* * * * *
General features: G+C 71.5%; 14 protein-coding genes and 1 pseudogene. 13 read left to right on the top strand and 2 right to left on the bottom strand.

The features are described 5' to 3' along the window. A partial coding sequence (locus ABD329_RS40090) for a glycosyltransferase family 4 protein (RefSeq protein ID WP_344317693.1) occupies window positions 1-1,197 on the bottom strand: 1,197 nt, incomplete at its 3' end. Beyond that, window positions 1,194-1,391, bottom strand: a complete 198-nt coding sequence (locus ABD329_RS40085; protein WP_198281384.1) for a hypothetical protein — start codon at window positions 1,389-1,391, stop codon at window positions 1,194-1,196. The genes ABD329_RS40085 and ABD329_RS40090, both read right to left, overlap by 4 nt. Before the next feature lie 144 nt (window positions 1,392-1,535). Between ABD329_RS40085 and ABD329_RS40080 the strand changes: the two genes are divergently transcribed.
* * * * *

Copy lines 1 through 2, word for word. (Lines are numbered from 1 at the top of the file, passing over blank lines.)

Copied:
General features: G+C 71.5%; 14 protein-coding genes and 1 pseudogene. 13 read left to right on the top strand and 2 right to left on the bottom strand.

The features are described 5' to 3' along the window. A partial coding sequence (locus ABD329_RS40090) for a glycosyltransferase family 4 protein (RefSeq protein ID WP_344317693.1) occupies window positions 1-1,197 on the bottom strand: 1,197 nt, incomplete at its 3' end. Beyond that, window positions 1,194-1,391, bottom strand: a complete 198-nt coding sequence (locus ABD329_RS40085; protein WP_198281384.1) for a hypothetical protein — start codon at window positions 1,389-1,391, stop codon at window positions 1,194-1,196. The genes ABD329_RS40085 and ABD329_RS40090, both read right to left, overlap by 4 nt. Before the next feature lie 144 nt (window positions 1,392-1,535). Between ABD329_RS40085 and ABD329_RS40080 the strand changes: the two genes are divergently transcribed.